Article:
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Logo of bmcmidmBioMed Centralsearchsubmit a manuscriptregisterthis articleBMC Medical Informatics and Decision Making
BMC Med Inform Decis Mak. 2012; 12: 5.
Published online Feb 6, 2012. doi:  10.1186/1472-6947-12-5
PMCID: PMC3395830
Reaching consensus on the physiotherapeutic management of patients following upper abdominal surgery: a pragmatic approach to interpret equivocal evidence
Susan D Hanekom,corresponding author1 Dina Brooks,2 Linda Denehy,3 Monika Fagevik-Olsén,4 Timothy C Hardcastle,5 Shamila Manie,6 and Quinette Louw1
1Department of Interdisciplinary Health Sciences, Division of Physiotherapy, Faculty of Health Sciences, Stellenbosch University, Francie van Zyl Drive, Tygerberg 7505 South Africa
2Department of Physical Therapy 160-500 University Avenue, Toronto, Ontario M5G 1V7 Canada
3Department of Physiotherapy, The University of Melbourne, Parkville Melbourne, 3010 Australia
4Department of Physical Therapy, Sahlgrenska University Hospital, Gothenburg, 413 45, Sweden
5Trauma Surgery and Trauma ICU, Inkosi Albert Luthuli central Hospital & University of KwaZulu-Natal 800 Bellair Rd Mayville Durban 4058 South Africa
6Department of Health and Rehabilitation Sciences, Division of Physiotherapy, University of Cape Town, Old Main Building, Groote Schuur Hospital, Observatory Cape Town 7925 South Africa
corresponding authorCorresponding author.
Susan D Hanekom: sdh/at/; Dina Brooks: dina.brooks/at/; Linda Denehy: l.denehy/at/; Monika Fagevik-Olsén: monika.fagevik-olsen/at/; Timothy C Hardcastle: timothyhar/at/; Shamila Manie: shamila.manie/at/; Quinette Louw: qalouw/at/
Received June 29, 2010; Accepted February 6, 2012.
Postoperative pulmonary complications remain the most significant cause of morbidity following open upper abdominal surgery despite advances in perioperative care. However, due to the poor quality primary research uncertainty surrounding the value of prophylactic physiotherapy intervention in the management of patients following abdominal surgery persists. The Delphi process has been proposed as a pragmatic methodology to guide clinical practice when evidence is equivocal.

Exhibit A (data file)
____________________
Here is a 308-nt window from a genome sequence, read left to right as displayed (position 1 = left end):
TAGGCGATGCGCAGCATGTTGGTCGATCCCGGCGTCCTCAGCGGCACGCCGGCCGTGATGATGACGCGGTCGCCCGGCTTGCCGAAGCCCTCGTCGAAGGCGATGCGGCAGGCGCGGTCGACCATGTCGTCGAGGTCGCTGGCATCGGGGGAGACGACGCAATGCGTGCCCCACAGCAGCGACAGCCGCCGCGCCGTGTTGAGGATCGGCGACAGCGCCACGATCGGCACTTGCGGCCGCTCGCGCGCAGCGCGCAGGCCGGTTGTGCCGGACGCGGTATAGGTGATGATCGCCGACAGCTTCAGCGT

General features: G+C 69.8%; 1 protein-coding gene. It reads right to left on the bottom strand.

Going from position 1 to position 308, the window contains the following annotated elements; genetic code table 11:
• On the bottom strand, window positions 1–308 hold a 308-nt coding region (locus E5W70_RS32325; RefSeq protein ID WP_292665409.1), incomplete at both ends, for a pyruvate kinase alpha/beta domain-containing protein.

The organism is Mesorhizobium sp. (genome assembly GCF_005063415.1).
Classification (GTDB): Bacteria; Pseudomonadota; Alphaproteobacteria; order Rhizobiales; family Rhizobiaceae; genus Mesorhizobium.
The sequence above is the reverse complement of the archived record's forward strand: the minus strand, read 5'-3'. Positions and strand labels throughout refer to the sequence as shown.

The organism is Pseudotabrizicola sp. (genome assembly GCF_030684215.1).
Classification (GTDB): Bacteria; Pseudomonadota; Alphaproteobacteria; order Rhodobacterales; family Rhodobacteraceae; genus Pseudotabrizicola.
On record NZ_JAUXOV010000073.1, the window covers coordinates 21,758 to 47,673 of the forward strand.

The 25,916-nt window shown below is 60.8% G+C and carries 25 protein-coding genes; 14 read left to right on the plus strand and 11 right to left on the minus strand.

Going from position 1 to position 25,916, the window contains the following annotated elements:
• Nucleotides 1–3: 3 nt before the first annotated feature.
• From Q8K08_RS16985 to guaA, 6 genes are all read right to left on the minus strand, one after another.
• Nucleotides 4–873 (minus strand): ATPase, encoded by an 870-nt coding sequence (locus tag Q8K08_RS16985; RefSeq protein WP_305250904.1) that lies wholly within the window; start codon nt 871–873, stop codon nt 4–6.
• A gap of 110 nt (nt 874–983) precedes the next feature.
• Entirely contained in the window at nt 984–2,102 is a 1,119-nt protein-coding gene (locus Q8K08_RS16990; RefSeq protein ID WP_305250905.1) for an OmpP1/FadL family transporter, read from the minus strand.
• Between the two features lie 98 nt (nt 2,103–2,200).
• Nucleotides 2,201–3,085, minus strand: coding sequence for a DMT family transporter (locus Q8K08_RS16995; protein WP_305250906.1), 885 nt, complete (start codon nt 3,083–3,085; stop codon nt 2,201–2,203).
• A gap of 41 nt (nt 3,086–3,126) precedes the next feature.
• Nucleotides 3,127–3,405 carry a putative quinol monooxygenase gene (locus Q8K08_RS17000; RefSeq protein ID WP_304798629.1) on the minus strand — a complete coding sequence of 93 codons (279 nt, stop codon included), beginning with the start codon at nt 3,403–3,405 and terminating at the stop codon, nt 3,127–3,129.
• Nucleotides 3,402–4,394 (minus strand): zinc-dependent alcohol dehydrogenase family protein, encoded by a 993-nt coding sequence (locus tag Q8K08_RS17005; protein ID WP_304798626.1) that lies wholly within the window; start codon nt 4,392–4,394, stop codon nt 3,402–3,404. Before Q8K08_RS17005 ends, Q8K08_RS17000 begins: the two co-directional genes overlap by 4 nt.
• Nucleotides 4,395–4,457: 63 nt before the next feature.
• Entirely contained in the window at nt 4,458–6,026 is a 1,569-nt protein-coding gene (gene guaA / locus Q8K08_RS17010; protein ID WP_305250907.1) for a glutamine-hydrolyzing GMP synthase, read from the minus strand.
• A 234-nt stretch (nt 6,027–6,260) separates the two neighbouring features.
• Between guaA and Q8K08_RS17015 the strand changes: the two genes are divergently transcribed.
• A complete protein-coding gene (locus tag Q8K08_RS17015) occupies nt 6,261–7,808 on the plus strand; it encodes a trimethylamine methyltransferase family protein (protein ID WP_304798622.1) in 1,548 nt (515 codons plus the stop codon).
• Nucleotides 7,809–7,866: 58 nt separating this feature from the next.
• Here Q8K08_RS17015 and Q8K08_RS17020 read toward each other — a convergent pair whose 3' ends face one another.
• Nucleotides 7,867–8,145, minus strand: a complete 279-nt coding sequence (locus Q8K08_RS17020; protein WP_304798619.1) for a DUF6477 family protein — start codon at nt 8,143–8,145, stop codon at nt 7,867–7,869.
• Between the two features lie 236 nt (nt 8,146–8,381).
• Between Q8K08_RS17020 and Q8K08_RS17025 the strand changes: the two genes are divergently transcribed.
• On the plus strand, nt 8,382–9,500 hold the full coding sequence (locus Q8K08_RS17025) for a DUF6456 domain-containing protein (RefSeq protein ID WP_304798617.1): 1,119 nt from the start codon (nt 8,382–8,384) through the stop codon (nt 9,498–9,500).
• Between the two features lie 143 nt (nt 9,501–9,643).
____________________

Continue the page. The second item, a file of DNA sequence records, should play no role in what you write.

The objective was to develop a clinical management algorithm for the post operative management of abdominal surgery patients. Eleven draft algorithm statements extracted from the extant literature by the primary research team were verified and rated by scientist clinicians (n = 5) in an electronic three round Delphi process. Algorithm statements which reached a priori defined consensus-semi-interquartile range (SIQR) < 0.5-were collated into the algorithm.
The five panelists allocated to the abdominal surgery Delphi panel were from Australia, Canada, Sweden, and South Africa. The 11 draft algorithm statements were edited and 5 additional statements were formulated. The panel reached consensus on the rating of all statements. Four statements were rated essential.
An expert Delphi panel interpreted the equivocal evidence for the physiotherapeutic management of patients following upper abdominal surgery. Through a process of consensus a clinical management algorithm was formulated. This algorithm can now be used by clinicians to guide clinical practice in this population.
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